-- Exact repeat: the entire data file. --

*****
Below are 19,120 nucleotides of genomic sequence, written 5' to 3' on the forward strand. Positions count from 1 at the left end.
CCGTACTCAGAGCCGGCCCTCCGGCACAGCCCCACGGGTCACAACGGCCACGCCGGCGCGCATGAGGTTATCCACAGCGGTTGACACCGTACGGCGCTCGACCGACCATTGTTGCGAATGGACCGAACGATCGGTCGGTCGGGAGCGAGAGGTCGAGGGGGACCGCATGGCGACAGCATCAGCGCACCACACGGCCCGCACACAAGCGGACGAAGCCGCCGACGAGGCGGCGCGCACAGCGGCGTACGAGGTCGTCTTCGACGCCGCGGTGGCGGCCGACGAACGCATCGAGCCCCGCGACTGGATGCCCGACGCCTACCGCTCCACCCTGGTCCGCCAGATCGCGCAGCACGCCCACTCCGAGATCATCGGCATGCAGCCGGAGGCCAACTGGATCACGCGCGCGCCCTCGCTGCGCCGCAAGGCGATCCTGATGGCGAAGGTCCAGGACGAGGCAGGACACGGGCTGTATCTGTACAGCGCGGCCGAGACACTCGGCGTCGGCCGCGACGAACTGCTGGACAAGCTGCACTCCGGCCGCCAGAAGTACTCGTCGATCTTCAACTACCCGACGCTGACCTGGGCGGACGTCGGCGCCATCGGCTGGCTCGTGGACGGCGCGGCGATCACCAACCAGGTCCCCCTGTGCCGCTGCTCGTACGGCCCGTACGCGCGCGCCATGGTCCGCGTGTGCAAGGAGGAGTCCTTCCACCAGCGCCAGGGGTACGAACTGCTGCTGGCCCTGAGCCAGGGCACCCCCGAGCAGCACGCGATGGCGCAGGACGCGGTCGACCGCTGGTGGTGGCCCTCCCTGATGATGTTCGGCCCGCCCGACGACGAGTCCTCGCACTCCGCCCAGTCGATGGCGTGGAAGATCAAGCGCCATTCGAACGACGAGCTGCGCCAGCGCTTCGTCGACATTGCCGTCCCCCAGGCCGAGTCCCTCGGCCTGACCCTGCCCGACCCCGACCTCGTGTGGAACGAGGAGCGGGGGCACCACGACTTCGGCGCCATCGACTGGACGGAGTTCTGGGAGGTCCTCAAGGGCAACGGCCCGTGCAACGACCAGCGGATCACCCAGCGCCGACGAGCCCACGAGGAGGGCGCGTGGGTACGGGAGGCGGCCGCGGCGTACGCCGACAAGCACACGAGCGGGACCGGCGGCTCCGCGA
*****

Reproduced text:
Below are 19,120 nucleotides of genomic sequence, written 5' to 3' on the forward strand. Positions count from 1 at the left end.
CCGTACTCAGAGCCGGCCCTCCGGCACAGCCCCACGGGTCACAACGGCCACGCCGGCGCGCATGAGGTTATCCACAGCGGTTGACACCGTACGGCGCTCGACCGACCATTGTTGCGAATGGACCGAACGATCGGTCGGTCGGGAGCGAGAGGTCGAGGGGGACCGCATGGCGACAGCATCAGCGCACCACACGGCCCGCACACAAGCGGACGAAGCCGCCGACGAGGCGGCGCGCACAGCGGCGTACGAGGTCGTCTTCGACGCCGCGGTGGCGGCCGACGAACGCATCGAGCCCCGCGACTGGATGCCCGACGCCTACCGCTCCACCCTGGTCCGCCAGATCGCGCAGCACGCCCACTCCGAGATCATCGGCATGCAGCCGGAGGCCAACTGGATCACGCGCGCGCCCTCGCTGCGCCGCAAGGCGATCCTGATGGCGAAGGTCCAGGACGAGGCAGGACACGGGCTGTATCTGTACAGCGCGGCCGAGACACTCGGCGTCGGCCGCGACGAACTGCTGGACAAGCTGCACTCCGGCCGCCAGAAGTACTCGTCGATCTTCAACTACCCGACGCTGACCTGGGCGGACGTCGGCGCCATCGGCTGGCTCGTGGACGGCGCGGCGATCACCAACCAGGTCCCCCTGTGCCGCTGCTCGTACGGCCCGTACGCGCGCGCCATGGTCCGCGTGTGCAAGGAGGAGTCCTTCCACCAGCGCCAGGGGTACGAACTGCTGCTGGCCCTGAGCCAGGGCACCCCCGAGCAGCACGCGATGGCGCAGGACGCGGTCGACCGCTGGTGGTGGCCCTCCCTGATGATGTTCGGCCCGCCCGACGACGAGTCCTCGCACTCCGCCCAGTCGATGGCGTGGAAGATCAAGCGCCATTCGAACGACGAGCTGCGCCAGCGCTTCGTCGACATTGCCGTCCCCCAGGCCGAGTCCCTCGGCCTGACCCTGCCCGACCCCGACCTCGTGTGGAACGAGGAGCGGGGGCACCACGACTTCGGCGCCATCGACTGGACGGAGTTCTGGGAGGTCCTCAAGGGCAACGGCCCGTGCAACGACCAGCGGATCACCCAGCGCCGACGAGCCCACGAGGAGGGCGCGTGGGTACGGGAGGCGGCCGCGGCGTACGCCGACAAGCACACGAGCGGGACCGGCGGCTCCGCGA